The experience of driving in Portugal isn't very much different from what one would experience when driving in other countries in Western Europe. You drive on the right hand side and overtake on the left of the road. If you’re eighteen years old, then you can drive in Portugal, since that’s the minimum driving age. Just make sure you've got the necessary documents with you at all times in order to avoid complications when you get pulled over by Portuguese authorities.
If you are a citizen of any European Union member state, any locally issued license you may have with you is considered valid in Portugal. Those who come from countries other than in the EU will need to couple their local license with an International Driving Permit, which is essentially a translation of your current license.
You’re also going to need you car’s registration papers and other documents related to that. If it’s got information about your vehicle, it’s better to keep them with you when driving in Portugal. Third party liability insurance is also required by law. Full coverage is only optional, but highly recommended. You can never be too safe when you’re driving in a foreign country.
In case you’re driving a car with a Portuguese license plate, you’ll need to pay a road tax. Keep the receipts with you as well. If your car is as old as four years, you will need an IPO certificate, which serves as proof of your vehicle’s road-worthiness.
In addition to the above mentioned documents, you will also need to keep both a reflective warning triangle as well as a reflective safety vest when driving in Portugal. Take note that these things are required by law to be in your car, and getting caught without them means paying a fine.
Once you’re good to go, you’ll need to keep in mind a couple more things. First, make sure your seat belt is worn. Both the driver and passengers should wear a seat-belt when the vehicle is outfitted with them. Children under 12 years old cannot sit in front, and should be given appropriate child car seats.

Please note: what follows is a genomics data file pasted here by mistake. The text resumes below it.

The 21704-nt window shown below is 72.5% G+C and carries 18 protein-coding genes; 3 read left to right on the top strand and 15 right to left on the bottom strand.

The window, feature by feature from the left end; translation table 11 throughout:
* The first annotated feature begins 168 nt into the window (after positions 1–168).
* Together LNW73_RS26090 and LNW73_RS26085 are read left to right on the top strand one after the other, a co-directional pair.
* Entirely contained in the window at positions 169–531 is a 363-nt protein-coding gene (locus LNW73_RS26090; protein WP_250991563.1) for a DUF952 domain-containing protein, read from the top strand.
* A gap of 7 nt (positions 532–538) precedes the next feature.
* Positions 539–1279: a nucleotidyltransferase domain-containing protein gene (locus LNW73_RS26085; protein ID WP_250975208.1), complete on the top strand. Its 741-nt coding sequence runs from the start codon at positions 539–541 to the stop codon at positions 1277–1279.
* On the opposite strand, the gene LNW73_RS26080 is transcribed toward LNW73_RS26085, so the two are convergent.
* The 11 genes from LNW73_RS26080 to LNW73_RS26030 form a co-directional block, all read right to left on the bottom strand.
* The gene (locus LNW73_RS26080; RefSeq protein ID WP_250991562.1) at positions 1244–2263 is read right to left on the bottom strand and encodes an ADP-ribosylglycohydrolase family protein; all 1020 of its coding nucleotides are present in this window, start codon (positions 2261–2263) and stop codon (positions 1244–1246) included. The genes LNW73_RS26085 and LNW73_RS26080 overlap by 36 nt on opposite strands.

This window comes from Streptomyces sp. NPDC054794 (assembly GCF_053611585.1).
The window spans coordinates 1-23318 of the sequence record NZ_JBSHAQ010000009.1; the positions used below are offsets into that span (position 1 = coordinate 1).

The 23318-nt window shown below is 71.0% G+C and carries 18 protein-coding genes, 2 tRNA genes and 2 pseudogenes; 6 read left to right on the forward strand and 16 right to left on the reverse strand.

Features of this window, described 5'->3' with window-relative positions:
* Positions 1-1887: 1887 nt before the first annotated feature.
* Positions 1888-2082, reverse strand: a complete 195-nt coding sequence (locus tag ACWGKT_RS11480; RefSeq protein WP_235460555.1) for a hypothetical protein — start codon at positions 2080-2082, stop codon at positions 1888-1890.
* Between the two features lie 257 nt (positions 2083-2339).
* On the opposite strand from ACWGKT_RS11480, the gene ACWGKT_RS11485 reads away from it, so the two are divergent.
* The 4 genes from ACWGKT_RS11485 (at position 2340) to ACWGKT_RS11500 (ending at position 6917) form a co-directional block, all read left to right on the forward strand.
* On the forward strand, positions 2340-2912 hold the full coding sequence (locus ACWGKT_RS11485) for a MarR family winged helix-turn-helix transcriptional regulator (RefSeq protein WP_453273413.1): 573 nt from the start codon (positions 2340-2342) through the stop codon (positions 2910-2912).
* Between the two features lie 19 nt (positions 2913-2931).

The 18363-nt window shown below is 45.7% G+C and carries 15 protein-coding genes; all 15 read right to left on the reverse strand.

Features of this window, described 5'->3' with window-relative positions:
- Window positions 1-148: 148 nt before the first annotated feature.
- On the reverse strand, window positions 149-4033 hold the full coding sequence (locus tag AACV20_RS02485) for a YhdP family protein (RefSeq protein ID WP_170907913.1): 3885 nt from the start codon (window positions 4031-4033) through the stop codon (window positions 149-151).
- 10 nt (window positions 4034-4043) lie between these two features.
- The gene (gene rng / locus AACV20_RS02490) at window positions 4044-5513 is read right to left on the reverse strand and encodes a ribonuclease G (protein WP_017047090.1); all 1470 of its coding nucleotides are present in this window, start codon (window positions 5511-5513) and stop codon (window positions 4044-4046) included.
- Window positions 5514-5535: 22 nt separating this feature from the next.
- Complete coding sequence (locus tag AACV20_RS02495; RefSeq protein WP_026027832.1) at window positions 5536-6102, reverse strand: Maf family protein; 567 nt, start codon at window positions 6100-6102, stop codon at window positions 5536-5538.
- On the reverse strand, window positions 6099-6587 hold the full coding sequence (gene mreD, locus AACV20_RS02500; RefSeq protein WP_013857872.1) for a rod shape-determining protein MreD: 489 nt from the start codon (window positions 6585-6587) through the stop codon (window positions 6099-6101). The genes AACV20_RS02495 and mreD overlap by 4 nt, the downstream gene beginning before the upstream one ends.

On the road, the speed limit are:
- 50 km/h in residential areas
- 90 km/h while on open roads
- 120 km/h on motorways
It’s good to enjoy the food and wine in Portugal, but remember that there are limits to when you’re allowed to drive when under the influence of alcohol. The rules are strict, so it’s better to stay off the wine if you plan on driving anytime soon. It’s still okay to drive as long as your blood alcohol content is below 0. 5 grams/liter, and anything beyond that will get you in trouble, which ranges from fines to suspensions. Anything beyond 1. 2 grams/liter is a criminal offense.
Take time to be familiar with tolls in Portugal as well. There are many ways to pay for tolls. First, you can pay directly by paying the fee at the toll booth at the end of the toll road. Make sure you get the ticket as you enter the toll road. You can also subscribe to a Frequent User System, so you only have to pay monthly for an electronic device that will be attached to your windshield so you can pass toll roads without paying. You can also subscribe to the electronic toll system, which is relatively new for those driving in Portugal.
|You drive on the right hand side and overtake on the left of the road.|
|If you’re eighteen years old, then you can drive in Portugal.|
|Its recommended to keep all necessary documents with you at all times.|
|At the minimum, third party liability insurance is also required by law.|
|You must have a reflective warning triangle as well as a reflective safety vest in your car at all times. Car hire companies will provide these.|
|Seat belts must be worn at all times.|
|Alcohol limit when driving is 0. 5 grams/liter.|